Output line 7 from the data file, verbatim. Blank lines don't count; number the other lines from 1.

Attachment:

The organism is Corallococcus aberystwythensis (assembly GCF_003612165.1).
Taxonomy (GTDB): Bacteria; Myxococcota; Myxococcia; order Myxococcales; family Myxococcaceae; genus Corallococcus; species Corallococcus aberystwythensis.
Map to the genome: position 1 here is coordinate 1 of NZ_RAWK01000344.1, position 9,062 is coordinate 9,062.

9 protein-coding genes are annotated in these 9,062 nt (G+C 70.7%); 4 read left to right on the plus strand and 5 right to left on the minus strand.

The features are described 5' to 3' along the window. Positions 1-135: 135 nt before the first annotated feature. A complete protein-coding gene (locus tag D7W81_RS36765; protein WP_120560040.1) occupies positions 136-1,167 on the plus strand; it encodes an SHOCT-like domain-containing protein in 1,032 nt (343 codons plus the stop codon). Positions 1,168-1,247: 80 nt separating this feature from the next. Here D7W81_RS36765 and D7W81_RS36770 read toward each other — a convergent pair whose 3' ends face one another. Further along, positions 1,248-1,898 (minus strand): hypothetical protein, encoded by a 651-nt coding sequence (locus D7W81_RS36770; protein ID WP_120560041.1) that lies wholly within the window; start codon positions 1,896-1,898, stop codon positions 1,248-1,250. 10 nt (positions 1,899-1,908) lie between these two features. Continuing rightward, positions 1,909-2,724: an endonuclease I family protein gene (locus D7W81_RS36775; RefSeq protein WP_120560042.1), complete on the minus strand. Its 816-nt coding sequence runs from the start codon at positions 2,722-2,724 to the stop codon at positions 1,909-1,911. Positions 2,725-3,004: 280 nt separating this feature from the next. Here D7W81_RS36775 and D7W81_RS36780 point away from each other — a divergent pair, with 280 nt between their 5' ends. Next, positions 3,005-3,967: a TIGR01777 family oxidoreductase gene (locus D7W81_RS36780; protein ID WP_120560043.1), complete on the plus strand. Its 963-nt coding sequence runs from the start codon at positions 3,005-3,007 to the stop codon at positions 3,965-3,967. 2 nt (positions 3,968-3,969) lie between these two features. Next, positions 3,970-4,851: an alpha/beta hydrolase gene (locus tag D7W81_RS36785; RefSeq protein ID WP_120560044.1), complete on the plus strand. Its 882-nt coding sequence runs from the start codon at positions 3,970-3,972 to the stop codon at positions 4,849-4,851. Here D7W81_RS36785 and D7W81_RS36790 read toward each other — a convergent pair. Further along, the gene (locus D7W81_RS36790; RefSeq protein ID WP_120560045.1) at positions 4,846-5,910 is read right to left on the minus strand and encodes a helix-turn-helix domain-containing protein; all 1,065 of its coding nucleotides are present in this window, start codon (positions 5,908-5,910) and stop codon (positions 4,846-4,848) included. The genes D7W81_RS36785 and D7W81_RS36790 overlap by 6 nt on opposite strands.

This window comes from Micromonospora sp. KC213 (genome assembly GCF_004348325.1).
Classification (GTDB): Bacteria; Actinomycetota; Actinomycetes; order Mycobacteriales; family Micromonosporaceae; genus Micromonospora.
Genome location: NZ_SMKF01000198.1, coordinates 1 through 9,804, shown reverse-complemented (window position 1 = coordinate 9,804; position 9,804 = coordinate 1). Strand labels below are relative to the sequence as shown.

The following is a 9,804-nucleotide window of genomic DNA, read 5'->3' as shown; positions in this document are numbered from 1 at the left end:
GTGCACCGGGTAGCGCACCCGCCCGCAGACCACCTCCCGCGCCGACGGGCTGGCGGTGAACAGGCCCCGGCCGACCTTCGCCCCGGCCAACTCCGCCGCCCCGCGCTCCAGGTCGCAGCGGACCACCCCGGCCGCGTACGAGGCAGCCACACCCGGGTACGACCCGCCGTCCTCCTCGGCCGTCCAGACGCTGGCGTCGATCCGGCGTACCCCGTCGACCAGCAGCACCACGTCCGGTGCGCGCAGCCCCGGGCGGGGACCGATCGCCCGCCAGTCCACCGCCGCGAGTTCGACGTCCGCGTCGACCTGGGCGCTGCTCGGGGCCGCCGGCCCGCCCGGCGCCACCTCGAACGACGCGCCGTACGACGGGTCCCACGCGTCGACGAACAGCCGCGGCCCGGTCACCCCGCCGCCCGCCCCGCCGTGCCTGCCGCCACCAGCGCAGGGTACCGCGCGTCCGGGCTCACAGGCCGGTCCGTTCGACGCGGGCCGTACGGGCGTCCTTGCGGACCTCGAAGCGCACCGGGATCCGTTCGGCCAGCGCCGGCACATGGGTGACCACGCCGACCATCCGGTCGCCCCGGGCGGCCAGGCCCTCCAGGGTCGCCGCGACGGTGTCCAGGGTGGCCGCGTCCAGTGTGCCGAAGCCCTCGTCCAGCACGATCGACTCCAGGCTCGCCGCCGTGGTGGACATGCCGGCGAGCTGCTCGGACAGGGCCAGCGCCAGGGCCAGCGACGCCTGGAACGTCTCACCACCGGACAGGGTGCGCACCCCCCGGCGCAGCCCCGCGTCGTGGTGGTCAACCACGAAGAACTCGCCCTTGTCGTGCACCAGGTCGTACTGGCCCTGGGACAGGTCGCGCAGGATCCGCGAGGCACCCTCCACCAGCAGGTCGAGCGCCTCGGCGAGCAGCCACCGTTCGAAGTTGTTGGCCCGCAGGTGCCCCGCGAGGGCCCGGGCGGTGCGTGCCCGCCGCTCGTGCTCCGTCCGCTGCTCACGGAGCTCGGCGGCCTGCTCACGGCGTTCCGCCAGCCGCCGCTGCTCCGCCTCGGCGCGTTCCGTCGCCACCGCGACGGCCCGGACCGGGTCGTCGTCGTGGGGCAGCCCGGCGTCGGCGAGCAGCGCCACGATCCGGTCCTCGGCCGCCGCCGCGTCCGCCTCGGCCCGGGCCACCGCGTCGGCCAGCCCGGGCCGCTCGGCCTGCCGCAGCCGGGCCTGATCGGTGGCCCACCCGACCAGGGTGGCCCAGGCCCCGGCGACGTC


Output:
Classification (GTDB): Bacteria; Actinomycetota; Actinomycetes; order Mycobacteriales; family Micromonosporaceae; genus Micromonospora.